As someone who has always loved shiny, pretty things, and believes minimalism is highly overrated, I find it unimaginable that anyone would prefer to face the day without adornment.
But even my exuberant faith needs some adjustment in the good old summertime, when jewelry takes on a different glow, a more noticeable profile, a different temperature, and some curious challenges. So here are points to consider when you want put a shine on in the sunlight.
- Diamonds appear twice their size in summer sun. So adjust accordingly depending on whether you want to stand out or stick out.
- Favor colored stones that easily catch the light like aquamarines, peridots, citrines, quartz, morganite and fire opals over light absorbing gems like garnets, malachite, or onyx.
- Pearls may be white but on their own they look elegantly at odds in bucolic settings or along the shore and are often vulnerable if you are engaged in sports or strenuous activity. The exception to this caution, however is any time you reach for a Little Black Dress.
- Less precious metals like copper, brass or alloys heat up much more rapidly in the summertime. Stick to the good stuff.
- The most obvious statement you may be making with a statement necklace, or any form of big link chain is “Oh, my word, this is making me sweat!” Summer is the season for jewelry that’s weightless and airy, that fluidly moves and swings.
- Under a full moon, candlelight, the strung bulbs of an outdoor café, or LED lights in a club, long earrings with faceted sparkle will act as you own
personal lighting system, highlighting your face, enhancing your cheekbones and fresh tan
- If you are wear jewelry to the beach, do not remove it to go in the water. A beach bag is too careless a place to put something so precious, for it is too easily mislaid or stolen.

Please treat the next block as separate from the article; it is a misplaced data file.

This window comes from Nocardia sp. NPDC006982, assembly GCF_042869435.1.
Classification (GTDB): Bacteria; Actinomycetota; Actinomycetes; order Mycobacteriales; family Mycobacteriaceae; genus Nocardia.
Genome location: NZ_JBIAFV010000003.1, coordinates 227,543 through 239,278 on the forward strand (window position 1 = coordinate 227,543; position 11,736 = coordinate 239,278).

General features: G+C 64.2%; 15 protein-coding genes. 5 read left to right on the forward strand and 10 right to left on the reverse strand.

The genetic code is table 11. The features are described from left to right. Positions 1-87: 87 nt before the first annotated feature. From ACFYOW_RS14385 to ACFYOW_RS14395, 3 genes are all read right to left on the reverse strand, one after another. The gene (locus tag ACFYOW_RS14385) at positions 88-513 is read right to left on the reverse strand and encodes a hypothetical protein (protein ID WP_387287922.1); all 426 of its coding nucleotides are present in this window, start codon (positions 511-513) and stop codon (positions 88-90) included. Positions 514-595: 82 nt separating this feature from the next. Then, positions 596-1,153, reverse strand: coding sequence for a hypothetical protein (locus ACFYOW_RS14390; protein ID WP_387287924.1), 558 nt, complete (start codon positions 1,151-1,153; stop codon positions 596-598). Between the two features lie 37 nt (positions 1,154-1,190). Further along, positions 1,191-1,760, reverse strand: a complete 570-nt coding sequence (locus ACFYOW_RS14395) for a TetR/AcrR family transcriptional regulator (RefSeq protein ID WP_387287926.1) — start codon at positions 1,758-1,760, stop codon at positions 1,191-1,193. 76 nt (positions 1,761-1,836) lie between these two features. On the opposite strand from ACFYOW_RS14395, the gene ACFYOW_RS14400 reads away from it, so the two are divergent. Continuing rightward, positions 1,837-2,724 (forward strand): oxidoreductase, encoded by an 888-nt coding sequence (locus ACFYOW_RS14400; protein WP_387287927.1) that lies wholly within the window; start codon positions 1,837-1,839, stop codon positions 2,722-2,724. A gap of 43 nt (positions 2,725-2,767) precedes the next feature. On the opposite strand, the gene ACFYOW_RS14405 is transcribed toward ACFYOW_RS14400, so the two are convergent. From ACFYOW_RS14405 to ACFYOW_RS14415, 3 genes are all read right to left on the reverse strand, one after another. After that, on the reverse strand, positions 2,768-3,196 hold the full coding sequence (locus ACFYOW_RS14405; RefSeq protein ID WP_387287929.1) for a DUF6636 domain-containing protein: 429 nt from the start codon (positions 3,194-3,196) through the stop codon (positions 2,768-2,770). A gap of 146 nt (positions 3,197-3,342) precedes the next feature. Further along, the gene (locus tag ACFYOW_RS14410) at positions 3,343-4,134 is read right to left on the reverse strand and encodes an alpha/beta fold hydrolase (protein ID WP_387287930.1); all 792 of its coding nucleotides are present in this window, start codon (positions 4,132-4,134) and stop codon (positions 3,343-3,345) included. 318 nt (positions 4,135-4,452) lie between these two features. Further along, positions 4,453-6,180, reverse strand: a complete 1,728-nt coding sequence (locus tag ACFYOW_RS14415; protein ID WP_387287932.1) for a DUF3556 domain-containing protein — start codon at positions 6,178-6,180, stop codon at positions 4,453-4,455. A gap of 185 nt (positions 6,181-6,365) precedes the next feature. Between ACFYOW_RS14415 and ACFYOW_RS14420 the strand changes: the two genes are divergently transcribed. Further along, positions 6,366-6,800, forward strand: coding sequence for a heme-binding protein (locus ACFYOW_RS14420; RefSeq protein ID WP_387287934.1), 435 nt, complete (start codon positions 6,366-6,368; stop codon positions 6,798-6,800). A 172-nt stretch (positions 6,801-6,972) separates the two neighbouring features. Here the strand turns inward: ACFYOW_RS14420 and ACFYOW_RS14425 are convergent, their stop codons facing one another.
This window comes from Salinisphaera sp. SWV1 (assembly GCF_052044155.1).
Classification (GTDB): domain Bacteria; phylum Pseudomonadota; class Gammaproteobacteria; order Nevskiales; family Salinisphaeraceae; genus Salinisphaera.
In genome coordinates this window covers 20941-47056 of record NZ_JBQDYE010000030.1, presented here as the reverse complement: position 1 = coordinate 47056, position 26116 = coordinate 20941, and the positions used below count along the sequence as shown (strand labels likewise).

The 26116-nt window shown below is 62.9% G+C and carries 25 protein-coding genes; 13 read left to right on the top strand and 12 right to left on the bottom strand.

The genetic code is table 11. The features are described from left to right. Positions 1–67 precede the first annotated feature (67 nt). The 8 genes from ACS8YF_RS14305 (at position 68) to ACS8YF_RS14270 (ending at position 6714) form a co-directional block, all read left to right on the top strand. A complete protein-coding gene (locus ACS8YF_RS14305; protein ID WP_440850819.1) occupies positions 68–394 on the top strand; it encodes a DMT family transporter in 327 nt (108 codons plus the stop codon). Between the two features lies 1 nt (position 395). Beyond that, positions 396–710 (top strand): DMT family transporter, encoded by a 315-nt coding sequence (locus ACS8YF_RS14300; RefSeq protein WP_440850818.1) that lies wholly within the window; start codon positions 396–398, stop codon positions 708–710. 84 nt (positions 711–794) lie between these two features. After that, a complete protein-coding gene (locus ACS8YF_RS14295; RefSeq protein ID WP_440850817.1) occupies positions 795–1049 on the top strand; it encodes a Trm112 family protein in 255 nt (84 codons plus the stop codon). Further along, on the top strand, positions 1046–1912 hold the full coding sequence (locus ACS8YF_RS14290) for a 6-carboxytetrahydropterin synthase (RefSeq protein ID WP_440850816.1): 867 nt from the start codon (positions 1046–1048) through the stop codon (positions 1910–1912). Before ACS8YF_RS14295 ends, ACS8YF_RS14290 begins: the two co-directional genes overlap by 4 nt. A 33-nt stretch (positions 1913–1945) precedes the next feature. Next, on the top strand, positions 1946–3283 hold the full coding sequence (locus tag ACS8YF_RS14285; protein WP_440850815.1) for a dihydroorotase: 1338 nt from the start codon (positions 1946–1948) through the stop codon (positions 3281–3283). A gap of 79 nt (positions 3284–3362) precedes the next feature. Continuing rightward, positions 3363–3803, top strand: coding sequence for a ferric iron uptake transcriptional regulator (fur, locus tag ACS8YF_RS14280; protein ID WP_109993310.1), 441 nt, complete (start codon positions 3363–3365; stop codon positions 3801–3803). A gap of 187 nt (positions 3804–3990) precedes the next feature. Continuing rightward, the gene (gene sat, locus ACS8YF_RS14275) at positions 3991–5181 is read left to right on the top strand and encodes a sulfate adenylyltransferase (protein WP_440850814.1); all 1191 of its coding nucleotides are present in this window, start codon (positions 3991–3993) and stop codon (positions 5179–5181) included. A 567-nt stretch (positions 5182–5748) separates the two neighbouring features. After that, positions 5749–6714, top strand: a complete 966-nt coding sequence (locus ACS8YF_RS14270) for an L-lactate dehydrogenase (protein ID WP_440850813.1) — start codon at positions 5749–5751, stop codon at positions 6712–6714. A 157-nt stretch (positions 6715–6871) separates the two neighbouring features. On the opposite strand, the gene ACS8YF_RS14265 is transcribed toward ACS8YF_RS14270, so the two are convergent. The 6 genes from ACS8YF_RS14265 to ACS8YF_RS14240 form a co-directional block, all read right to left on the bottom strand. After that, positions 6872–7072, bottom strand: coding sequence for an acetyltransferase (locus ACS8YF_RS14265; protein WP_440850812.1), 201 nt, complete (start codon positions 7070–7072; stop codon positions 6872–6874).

- Nevertheless, just as extreme heat makes fingers swell, the sudden plunge into a cold ocean or frigid lake can make fingers “shrink”. Make sure your rings are secure, or leave them at home.
In fact, do not wear your best jewelry to the beach, for, oh so many reasons:
- It’s not only abrasive, it’s torture when it’s time to search for that lost earring, which is why we strongly recommend Gabriel’s patented screwback hoops.
- an aggressive wave can be a jewlery thief
- sweat and silver are not good friends
- sun tan oil and bug repellent gets into links and setting, dulls metal’s shine and forms a film over stones
- chlorine is no ally of pendants hanging from leather, or braided bracelets made from any fabric. It can compromise their strength and discolor them. Over-chlorinated hot tubs can even discolor silver.
- NEVER wear jewelry while gardening. Besides getting it filthy, certain chemicals in soil can do damage, unknown buried matter can scratch or catch bracelets. Gardening gloves don’t necessarily solve the issue. When you are done, you can easily pull off a ring without knowing it. Take it off what matters before you get too close to nature.
- Take into account that sunglasses with polished wire or metal counts as jewelry in the overall picture.
- On one hand, it’s great to take your favorite pieces with you when you go on vacation especially if it’s going to be a romantic getaway. If that’s the case, either put them on and never take them off, or make sure the pieces you packed are insured. Hotel safes are not exactly Fort Knox, and hotels make it very clear that they not responsible for losses
- Summer knits are so appealing and sensual because of their seductively open loose weaves. But they are also a web just waiting to ensnare your jewelry and break your heart. Remove adornments with edges, catches unique geometry or easy movement before you put on or take off your knits. We don’t want the sun to catch you crying.